- dir. NIKITA WOOLFE
- year. 2017
- country. UK
- run-time. 62
- rating. PG
£6.00 (£4.50 conc.)
Doors 7:00PM - Film 7:30PM
‘Concrete Soldiers’ is a new documentary film by Nikita Woolfe, looking at an under-reported scandal in London and across the country — the social cleansing of council estates.
Following the screening, there will be a Q&A with journalist and activist Andy Worthington, who does the voiceover for the film. We will also be inviting speakers from Tidemill/Reginald Road, Achilles Street and other local campaigns.
Starved of funds by central government, councils and housing associations are entering into deals with private developers, instead of renovating existing estates, they are being demolished and rebuilt. The developers make huge profits, but existing tenants and leaseholders are squeezed out, socially cleansed from their homes, and often from the boroughs in which they have lived for years, decades, or for their whole lives.
Focusing in particular on the experiences of those living on the Aylesbury Estate in Southwark, Central Hill and Cressingham Gardens in Lambeth, the film exposes how councils bully residents into making decisions about their homes without proper consultation and also uncovers how developers have found loopholes to avoid building affordable housing.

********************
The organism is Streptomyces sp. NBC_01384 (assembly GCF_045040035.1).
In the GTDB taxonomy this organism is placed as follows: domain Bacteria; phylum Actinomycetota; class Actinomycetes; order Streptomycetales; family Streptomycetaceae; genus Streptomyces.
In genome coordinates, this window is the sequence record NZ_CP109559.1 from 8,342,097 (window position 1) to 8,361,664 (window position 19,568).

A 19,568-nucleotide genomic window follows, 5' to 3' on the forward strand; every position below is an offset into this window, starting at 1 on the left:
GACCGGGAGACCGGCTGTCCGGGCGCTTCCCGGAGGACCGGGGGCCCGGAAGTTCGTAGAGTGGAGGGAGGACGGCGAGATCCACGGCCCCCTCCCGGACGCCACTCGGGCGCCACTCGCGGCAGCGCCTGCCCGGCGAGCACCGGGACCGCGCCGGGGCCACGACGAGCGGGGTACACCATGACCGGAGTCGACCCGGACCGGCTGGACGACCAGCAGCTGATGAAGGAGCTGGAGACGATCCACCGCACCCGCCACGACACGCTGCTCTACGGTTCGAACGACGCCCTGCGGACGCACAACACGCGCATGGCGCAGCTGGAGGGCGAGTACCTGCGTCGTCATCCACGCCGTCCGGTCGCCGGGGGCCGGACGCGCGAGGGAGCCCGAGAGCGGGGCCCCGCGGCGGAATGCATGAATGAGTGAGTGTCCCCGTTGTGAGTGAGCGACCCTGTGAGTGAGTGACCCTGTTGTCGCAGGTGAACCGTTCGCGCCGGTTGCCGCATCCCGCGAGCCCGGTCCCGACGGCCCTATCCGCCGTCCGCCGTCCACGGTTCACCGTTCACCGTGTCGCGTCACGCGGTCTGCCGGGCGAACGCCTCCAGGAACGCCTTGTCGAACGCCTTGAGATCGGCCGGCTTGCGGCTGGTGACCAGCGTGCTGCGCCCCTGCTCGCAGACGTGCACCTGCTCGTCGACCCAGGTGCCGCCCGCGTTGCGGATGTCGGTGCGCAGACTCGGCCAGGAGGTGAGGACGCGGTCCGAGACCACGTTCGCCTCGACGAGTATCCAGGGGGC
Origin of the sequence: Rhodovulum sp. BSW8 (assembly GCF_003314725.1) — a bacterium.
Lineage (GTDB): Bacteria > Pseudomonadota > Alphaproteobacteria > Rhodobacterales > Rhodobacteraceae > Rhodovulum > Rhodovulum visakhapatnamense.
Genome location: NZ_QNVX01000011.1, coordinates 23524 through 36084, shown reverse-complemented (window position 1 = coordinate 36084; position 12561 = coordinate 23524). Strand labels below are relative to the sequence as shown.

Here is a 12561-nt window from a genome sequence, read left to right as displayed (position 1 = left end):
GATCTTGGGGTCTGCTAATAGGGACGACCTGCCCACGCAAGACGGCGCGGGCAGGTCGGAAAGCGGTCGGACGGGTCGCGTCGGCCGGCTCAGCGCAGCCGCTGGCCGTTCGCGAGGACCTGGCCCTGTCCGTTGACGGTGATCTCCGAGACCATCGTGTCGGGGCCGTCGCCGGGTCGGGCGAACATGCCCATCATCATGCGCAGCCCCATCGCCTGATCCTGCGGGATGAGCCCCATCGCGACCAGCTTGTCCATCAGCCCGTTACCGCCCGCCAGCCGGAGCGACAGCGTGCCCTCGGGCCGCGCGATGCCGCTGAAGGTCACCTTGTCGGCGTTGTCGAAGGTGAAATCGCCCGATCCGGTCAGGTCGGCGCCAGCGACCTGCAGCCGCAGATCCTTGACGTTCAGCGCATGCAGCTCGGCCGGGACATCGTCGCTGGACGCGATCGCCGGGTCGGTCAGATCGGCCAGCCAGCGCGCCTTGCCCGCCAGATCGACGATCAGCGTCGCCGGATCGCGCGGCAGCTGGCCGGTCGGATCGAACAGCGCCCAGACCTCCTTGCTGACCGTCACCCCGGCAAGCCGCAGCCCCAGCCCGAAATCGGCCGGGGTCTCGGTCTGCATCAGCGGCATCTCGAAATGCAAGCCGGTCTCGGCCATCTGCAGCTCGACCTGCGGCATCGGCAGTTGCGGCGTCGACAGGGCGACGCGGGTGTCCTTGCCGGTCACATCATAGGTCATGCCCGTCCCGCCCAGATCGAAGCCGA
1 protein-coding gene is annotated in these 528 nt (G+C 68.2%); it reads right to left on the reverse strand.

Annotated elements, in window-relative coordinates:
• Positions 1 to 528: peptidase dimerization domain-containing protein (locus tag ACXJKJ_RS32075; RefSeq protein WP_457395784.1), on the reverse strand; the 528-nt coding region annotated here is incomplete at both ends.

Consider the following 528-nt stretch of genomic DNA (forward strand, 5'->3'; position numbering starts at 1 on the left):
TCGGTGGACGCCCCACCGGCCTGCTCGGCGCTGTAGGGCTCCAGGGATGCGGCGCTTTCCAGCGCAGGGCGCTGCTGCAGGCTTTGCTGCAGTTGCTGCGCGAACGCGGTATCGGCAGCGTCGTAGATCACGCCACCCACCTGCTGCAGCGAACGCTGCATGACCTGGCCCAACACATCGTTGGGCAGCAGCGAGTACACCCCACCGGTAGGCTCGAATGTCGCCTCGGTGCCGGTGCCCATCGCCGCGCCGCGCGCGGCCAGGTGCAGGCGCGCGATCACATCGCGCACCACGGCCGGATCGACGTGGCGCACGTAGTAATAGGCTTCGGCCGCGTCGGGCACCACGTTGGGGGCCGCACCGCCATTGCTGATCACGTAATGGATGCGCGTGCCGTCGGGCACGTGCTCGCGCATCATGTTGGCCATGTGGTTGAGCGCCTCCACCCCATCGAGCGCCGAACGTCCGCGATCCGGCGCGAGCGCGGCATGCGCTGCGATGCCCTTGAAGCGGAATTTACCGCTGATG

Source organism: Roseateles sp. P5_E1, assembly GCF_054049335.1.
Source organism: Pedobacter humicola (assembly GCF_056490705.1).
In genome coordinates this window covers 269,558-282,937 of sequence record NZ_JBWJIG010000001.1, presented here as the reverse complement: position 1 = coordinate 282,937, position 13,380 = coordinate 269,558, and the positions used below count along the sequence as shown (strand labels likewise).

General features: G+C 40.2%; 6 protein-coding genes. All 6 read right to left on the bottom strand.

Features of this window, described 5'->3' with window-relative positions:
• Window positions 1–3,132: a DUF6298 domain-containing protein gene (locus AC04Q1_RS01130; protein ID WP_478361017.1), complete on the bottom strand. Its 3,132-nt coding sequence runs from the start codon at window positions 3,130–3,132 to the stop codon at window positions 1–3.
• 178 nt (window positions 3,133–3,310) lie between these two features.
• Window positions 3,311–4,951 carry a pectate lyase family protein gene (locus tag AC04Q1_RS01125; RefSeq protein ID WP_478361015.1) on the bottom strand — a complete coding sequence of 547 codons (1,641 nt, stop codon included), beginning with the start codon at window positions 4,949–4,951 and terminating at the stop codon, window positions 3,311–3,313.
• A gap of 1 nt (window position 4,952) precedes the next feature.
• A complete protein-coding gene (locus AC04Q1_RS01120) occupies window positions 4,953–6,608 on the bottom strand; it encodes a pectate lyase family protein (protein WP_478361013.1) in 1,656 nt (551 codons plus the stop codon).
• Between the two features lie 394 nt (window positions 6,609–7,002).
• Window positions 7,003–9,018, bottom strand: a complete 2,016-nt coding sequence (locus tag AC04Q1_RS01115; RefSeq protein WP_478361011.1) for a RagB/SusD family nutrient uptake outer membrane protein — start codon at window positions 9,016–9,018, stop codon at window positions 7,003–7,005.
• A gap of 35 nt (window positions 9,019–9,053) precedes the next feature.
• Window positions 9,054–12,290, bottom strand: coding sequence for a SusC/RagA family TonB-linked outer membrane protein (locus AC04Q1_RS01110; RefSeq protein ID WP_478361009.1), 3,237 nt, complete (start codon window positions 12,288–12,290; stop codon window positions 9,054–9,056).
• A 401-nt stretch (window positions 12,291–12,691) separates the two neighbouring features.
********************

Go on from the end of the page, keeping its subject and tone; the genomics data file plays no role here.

It also looks at the Grenfell Tower fire in June, and the response of some who are saying that tower blocks built in the 1960s and 70s should be demolished. Politicians and journalists claim they are ‘criminally unsafe’, unfit for purpose as housing, and that their maintenance swallows up public funds.
But they are wrong. Although the greed has become palpable, and it sometimes seems that people can only stand by and watch this destruction take place, there is resistance from people, fighting for the future of our social housing. Working tirelessly, these people are fighting the system because they believe that by sheer persistence they can make a difference.
The film encourages viewers to have hope, and a belief that a fairer future is possible.
How this film came to be..
"Three years ago I was looking at all the new developments in London and was surprised to see how much of the construction happened on old council estate land. I started wondering why the councils wanted to sell off their valuable assets and whether there were alternatives. That’s how 'Concrete Soldiers’ began.
"Three years later and 'Concrete Soldiers' is not only answering my questions but it has also become a film about the fighting spirit that I encountered on the way. I was so impressed by people and their tireless campaigning in situations which often ended up with a negative outcome. It's easy to see why people would become discouraged and just give up. But some haven't and some even managed to succeed in their campaigns. That's what 'Concrete Soldiers' is all about."
There has been no funding for this project and there is no-one who is looking to profit from this film. My main objective is to make it accessible for as many people as possible, so there will be a download link available in the future."